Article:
You can do this calculation for your own machine by  

 the numbers where necessary. 

How Many Amps and Volts Does a Washing Machine Use? 

Your washing machine’s amperage (amps) and voltage (volts) determine its wattage. Since 900 watts is our imaginary washing machine wattage, let’s find out the volts and amps. 

To get this, check for a yellow Energyguide label behind or anywhere on your washing machine. When you find it, check the estimated yearly electricity use on it. Let’s assume the value you saw is 135 kilowatt-hour and do the calculations. 

  • First, you convert that value 135kwh to watts-hour by multiplying it by 1000. So, you have 135 x 1000 = 135,000 watt-hours. 
  • Next, divide the watt-hour value by the average number of days you would use the washing machine in a year. Assuming you use the washing machine three times or three days every week. If the number of weeks in a year is 52, using your machine three days a week will amount to 156 days in a year (3 x 52). However, for this calculation, let us use 150 days.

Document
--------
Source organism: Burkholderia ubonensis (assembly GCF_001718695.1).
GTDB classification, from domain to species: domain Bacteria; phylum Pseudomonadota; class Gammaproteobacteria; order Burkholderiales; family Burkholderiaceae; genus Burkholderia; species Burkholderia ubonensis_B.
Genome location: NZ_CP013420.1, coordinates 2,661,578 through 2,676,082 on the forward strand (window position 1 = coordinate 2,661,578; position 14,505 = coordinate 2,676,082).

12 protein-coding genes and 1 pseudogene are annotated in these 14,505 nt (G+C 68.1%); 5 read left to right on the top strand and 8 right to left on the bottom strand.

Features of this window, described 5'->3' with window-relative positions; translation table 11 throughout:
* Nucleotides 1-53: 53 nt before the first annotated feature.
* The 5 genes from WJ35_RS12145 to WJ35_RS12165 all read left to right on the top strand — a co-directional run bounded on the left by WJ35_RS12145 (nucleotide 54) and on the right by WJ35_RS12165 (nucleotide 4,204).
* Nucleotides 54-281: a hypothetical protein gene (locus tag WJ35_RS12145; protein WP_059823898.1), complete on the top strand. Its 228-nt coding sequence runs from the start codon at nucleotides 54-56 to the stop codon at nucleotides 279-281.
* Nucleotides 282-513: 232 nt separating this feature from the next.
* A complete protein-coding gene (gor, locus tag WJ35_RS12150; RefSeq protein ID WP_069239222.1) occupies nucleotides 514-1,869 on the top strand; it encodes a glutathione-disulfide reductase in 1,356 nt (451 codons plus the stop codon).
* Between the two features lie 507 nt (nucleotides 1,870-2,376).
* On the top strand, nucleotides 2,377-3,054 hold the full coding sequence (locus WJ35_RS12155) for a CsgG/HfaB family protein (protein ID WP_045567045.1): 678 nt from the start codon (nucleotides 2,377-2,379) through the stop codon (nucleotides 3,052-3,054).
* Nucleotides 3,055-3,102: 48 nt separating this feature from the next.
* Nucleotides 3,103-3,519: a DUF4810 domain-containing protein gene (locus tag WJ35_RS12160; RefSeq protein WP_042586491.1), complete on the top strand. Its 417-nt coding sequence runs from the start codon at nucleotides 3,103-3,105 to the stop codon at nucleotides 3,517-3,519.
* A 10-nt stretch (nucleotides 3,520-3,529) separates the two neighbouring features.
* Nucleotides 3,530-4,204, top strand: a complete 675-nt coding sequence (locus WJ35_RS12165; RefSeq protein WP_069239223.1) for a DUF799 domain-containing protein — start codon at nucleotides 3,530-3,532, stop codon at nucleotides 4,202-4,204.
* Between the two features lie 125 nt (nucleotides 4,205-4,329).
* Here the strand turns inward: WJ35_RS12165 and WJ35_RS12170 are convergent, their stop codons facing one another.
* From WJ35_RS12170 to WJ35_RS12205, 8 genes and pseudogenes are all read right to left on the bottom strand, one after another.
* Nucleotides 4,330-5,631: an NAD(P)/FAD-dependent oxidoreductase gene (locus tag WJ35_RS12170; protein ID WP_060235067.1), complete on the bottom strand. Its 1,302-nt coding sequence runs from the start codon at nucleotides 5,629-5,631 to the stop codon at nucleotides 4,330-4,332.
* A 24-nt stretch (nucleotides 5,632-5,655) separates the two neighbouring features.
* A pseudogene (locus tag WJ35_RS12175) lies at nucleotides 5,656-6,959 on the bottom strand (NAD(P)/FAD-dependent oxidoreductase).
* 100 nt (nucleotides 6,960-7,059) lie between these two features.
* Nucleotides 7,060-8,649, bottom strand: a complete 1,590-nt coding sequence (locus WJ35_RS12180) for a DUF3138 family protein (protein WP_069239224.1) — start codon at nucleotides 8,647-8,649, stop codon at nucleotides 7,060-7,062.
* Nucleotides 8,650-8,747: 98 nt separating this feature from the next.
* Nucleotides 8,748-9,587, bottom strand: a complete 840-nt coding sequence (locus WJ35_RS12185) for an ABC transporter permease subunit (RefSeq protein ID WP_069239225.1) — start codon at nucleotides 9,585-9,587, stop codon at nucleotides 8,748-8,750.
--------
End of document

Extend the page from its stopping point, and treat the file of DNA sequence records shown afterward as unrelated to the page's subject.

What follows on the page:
• Now we divide the watt-hours of the machine by the number of days you use it in a year. Based on our previous calculation, this is 135,000/150 = 900W 
  • Typically, washing machines will use 120 volts outlets. Since we have our volts and watts given, the amp is unknown. So, we find it by dividing the watts over the volts. 900W /120V = 7.5 amps. Therefore, a 900-watts washing machine will use 7.5 amps of electricity a year. 

Note: All calculations assume that washing machines typically use an hour to run a full cycle. 

Amps, Watts, Volts, and Kilowatts, What Do They Mean? 

Since we’re using these terms in this article, it’s good to look at what they mean. 

  • Amperes (amps) – Amps measure electric currents running through a circuit. 
  • Voltage (Volts) – Volt measures the speed of the electrical currents running through the circuit. 
  • Watts (W) – Watts are the products of volts and amps (V X A) or the electricity consumption rate. To convert watts to kilowatts, you divide by 1000 and multiply by the same 1000 to convert kilowatts to watts.